CORONADO, Calif. (NNS) -- Naval Special Warfare (NSW) Support Activity 1 (SA-1) held a memorial service for Chief Cryptologic Technician (Technical) (EXW/IDW/SW) Christian M. Pike at Naval Amphibious Base Coronado, June 13, 2013.
Pike died March 12, 2013 at Landstuhl Regional Medical Center in Germany as a result of combat-related injuries sustained on March 10, 2013 while conducting stability operations in the Maiwand District of Kandahar, Afghanistan.
SAN DIEGO (June 13, 2013) Rear Adm. Sean A. Pybus, commander of Naval Special Warfare, presents Diana Pike with a United States flag for her son Chief Cryptologic Technician (Technical) Christian M. Pike during a memorial service at Naval Special Warfare Support Activity One. Pike, 31, died March 12, 2013 in Landstuhl, Germany, as a result of combat-related injuries sustained on March 10 while conducting stability operations in Maiwand District, Afghanistan. (U.S. Navy photo by Mass Communication Specialist 1st Class Marc Rockwell-Pate)
Addressing a crowd of more than 200 NSW members and honored guests, Rear Adm. Sean A. Pybus, commander, Naval Special Warfare Command, talked about the outstanding character and professionalism Pike exemplified to his fellow service members.
"He was bright, fit, motivated-exactly the type of person that you want as a shipmate," said Pybus. "His technical skills and savvy enabled his team to hunt down high level bad actors in Afghanistan. He loved what he did."
"I have no words to help ease the loss of Christian. Instead, I have committed, and on behalf of Naval Special Warfare, to remember him. You, his teammates, are obligated to honor his precious life with persistent remembrance. Carry Christian with you going forward; embrace this family as your own."
A courageous Diana Pike, the mother of Chief Pike, then took the podium to talk about how her son became the man his Team, friends and family came to love and respect.
"I taught them how to shoot guns and a bow, and how to camp [and] how to do all the things I thought they might need," said Diana. "When I was cutting a palm tree once, I fell out of the tree and impaled myself on my knife going down. Christian duct taped it closed. That's just kinda who we are. The three of us have had a great life, and we have had a great deal of fun. I guess Christian is his mother's son."
Diana explained that although she is responsible for setting her son on the path that led to March 10, she does not feel guilty because that path was the one Chief Pike fully embraced and loved.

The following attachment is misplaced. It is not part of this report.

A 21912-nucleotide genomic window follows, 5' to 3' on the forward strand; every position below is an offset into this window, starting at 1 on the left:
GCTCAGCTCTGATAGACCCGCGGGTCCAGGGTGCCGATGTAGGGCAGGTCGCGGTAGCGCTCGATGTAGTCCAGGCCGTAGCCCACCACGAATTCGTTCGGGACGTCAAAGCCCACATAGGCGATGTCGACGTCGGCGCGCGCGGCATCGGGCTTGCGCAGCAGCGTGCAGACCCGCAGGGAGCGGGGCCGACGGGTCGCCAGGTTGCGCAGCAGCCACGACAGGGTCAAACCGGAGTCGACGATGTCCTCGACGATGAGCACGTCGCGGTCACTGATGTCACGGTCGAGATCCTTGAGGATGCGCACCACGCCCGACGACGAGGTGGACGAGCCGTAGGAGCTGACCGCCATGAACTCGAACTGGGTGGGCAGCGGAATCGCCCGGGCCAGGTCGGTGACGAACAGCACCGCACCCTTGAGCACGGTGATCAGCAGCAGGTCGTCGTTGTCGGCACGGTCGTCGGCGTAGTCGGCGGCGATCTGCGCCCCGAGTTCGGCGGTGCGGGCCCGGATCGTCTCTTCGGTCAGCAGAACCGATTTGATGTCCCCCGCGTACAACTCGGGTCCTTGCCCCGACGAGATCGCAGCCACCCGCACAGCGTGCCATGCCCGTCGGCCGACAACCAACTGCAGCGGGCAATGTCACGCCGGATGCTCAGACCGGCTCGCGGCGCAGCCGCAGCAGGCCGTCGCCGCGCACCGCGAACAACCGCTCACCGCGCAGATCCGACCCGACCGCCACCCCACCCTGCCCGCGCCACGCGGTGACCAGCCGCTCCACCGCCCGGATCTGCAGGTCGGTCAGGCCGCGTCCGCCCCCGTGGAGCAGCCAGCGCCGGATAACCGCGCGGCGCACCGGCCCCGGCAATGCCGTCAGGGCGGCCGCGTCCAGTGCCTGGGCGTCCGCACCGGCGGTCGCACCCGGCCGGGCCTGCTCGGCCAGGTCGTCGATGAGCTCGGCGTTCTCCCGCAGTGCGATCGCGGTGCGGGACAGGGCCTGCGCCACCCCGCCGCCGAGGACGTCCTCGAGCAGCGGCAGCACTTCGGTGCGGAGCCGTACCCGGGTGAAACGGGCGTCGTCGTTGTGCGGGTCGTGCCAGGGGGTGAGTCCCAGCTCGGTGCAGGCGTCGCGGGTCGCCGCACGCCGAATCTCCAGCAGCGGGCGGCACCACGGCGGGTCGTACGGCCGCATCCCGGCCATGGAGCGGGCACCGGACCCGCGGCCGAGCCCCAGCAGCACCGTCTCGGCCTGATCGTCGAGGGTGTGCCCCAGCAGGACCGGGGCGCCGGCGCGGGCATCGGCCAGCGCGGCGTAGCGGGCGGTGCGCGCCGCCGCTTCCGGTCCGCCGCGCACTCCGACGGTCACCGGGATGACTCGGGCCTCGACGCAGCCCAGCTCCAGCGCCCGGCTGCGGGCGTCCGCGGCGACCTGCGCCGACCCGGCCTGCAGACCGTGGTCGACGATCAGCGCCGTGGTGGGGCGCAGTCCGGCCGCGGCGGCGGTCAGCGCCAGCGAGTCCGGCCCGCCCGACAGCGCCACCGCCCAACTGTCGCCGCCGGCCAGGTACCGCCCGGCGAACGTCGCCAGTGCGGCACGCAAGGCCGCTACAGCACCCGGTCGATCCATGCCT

"He led the life he chose. He was so happy. And happiness is all any mother would want for their children. I want to thank you all for making my son so very happy," added Diana fighting back tears with smiles. "He loved his job, he loved the Navy and he loved his teammates."
Chief Pike's long time friend, Cryptologic Technician (Collection) First Class (EXW) John P. Goodson, spoke to Pike's character and how he was someone he could look up to.
"We started in training together the exact same day. I was very competitive with him because not only was he a big, tough guy he was [also] incredibly intelligent," said Goodson. "As much as I wanted to out-perform him, I had to admit at the end of the day I had so much to learn from him. Chris was there to rein me in. He was just that kind of guy. He knew how to get the best out of someone [and] how to make someone the best version of their self."
SAN DIEGO (June 13, 2013) Rear Adm. Sean A. Pybus, commander of Naval Special Warfare, presents Diana Pike with a Bronze Star with Valor posthumously awarded to her son Chief Cryptologic Technician (Technical) Christian M. Pike during a memorial service at Naval Special Warfare Support Activity One. Pike, 31, died March 12, 2013 in Landstuhl, Germany, as a result of combat-related injuries sustained on March 10 while conducting stability operations in Maiwand District, Afghanistan. (U.S. Navy photo by Mass Communication Specialist 1st Class Marc Rockwell-Pate)
For his heroic achievement in connection with combat operations against the enemy, Chief Pike was posthumously awarded the Bronze Star with Valor. He is the first SA-1 service member to be killed while supporting Operation Enduring Freedom.
By Naval Special Warfare Group ONE Public Affairs
Navy News Service
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